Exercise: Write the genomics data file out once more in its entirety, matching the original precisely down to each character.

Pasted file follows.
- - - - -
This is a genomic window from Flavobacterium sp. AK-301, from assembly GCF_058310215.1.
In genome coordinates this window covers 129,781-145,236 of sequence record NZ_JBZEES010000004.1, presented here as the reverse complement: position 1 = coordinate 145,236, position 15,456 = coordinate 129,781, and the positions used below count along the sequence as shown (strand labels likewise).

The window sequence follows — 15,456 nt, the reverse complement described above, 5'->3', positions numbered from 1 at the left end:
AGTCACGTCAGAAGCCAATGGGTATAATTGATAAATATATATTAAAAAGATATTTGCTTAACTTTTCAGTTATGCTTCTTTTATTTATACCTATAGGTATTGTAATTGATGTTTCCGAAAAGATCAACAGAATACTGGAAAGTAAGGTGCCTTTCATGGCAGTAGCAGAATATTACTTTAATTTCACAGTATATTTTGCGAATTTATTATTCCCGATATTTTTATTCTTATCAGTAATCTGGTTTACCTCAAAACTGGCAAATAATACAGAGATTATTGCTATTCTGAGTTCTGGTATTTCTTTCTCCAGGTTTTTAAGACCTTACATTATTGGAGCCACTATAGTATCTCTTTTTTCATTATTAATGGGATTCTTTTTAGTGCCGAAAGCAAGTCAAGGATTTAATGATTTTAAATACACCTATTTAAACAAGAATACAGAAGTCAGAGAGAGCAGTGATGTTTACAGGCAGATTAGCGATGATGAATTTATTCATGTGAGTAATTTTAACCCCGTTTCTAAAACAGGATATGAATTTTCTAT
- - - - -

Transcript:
This is a genomic window from Flavobacterium sp. AK-301, from assembly GCF_058310215.1.
In genome coordinates this window covers 129,781-145,236 of sequence record NZ_JBZEES010000004.1, presented here as the reverse complement: position 1 = coordinate 145,236, position 15,456 = coordinate 129,781, and the positions used below count along the sequence as shown (strand labels likewise).

The window sequence follows — 15,456 nt, the reverse complement described above, 5'->3', positions numbered from 1 at the left end:
AGTCACGTCAGAAGCCAATGGGTATAATTGATAAATATATATTAAAAAGATATTTGCTTAACTTTTCAGTTATGCTTCTTTTATTTATACCTATAGGTATTGTAATTGATGTTTCCGAAAAGATCAACAGAATACTGGAAAGTAAGGTGCCTTTCATGGCAGTAGCAGAATATTACTTTAATTTCACAGTATATTTTGCGAATTTATTATTCCCGATATTTTTATTCTTATCAGTAATCTGGTTTACCTCAAAACTGGCAAATAATACAGAGATTATTGCTATTCTGAGTTCTGGTATTTCTTTCTCCAGGTTTTTAAGACCTTACATTATTGGAGCCACTATAGTATCTCTTTTTTCATTATTAATGGGATTCTTTTTAGTGCCGAAAGCAAGTCAAGGATTTAATGATTTTAAATACACCTATTTAAACAAGAATACAGAAGTCAGAGAGAGCAGTGATGTTTACAGGCAGATTAGCGATGATGAATTTATTCATGTGAGTAATTTTAACCCCGTTTCTAAAACAGGATATGAATTTTCTAT